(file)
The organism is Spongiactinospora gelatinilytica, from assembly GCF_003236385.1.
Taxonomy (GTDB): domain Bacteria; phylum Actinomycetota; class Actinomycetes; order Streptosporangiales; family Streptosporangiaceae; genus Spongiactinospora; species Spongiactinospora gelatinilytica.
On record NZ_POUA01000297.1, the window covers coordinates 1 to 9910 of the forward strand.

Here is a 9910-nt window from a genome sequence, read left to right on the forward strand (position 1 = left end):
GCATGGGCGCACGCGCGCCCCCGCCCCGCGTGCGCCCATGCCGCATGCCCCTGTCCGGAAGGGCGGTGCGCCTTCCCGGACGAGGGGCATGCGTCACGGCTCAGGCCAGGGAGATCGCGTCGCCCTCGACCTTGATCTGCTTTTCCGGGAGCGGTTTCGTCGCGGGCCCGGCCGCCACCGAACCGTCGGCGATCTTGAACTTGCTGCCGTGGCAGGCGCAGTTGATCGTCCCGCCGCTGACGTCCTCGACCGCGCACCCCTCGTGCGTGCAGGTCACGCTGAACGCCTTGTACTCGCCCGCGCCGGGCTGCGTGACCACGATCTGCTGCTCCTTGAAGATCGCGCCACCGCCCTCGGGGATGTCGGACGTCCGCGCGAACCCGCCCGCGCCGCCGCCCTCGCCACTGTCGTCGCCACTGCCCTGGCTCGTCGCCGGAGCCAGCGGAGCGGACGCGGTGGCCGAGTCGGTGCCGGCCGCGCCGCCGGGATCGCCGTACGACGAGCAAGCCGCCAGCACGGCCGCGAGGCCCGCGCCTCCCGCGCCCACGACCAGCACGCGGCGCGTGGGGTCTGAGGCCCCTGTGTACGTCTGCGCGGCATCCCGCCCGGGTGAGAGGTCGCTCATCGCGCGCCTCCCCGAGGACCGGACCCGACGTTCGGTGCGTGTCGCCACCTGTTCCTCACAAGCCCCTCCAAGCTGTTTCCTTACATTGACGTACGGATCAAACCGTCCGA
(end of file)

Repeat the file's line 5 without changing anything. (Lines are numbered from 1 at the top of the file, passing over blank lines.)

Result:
GCATGGGCGCACGCGCGCCCCCGCCCCGCGTGCGCCCATGCCGCATGCCCCTGTCCGGAAGGGCGGTGCGCCTTCCCGGACGAGGGGCATGCGTCACGGCTCAGGCCAGGGAGATCGCGTCGCCCTCGACCTTGATCTGCTTTTCCGGGAGCGGTTTCGTCGCGGGCCCGGCCGCCACCGAACCGTCGGCGATCTTGAACTTGCTGCCGTGGCAGGCGCAGTTGATCGTCCCGCCGCTGACGTCCTCGACCGCGCACCCCTCGTGCGTGCAGGTCACGCTGAACGCCTTGTACTCGCCCGCGCCGGGCTGCGTGACCACGATCTGCTGCTCCTTGAAGATCGCGCCACCGCCCTCGGGGATGTCGGACGTCCGCGCGAACCCGCCCGCGCCGCCGCCCTCGCCACTGTCGTCGCCACTGCCCTGGCTCGTCGCCGGAGCCAGCGGAGCGGACGCGGTGGCCGAGTCGGTGCCGGCCGCGCCGCCGGGATCGCCGTACGACGAGCAAGCCGCCAGCACGGCCGCGAGGCCCGCGCCTCCCGCGCCCACGACCAGCACGCGGCGCGTGGGGTCTGAGGCCCCTGTGTACGTCTGCGCGGCATCCCGCCCGGGTGAGAGGTCGCTCATCGCGCGCCTCCCCGAGGACCGGACCCGACGTTCGGTGCGTGTCGCCACCTGTTCCTCACAAGCCCCTCCAAGCTGTTTCCTTACATTGACGTACGGATCAAACCGTCCGA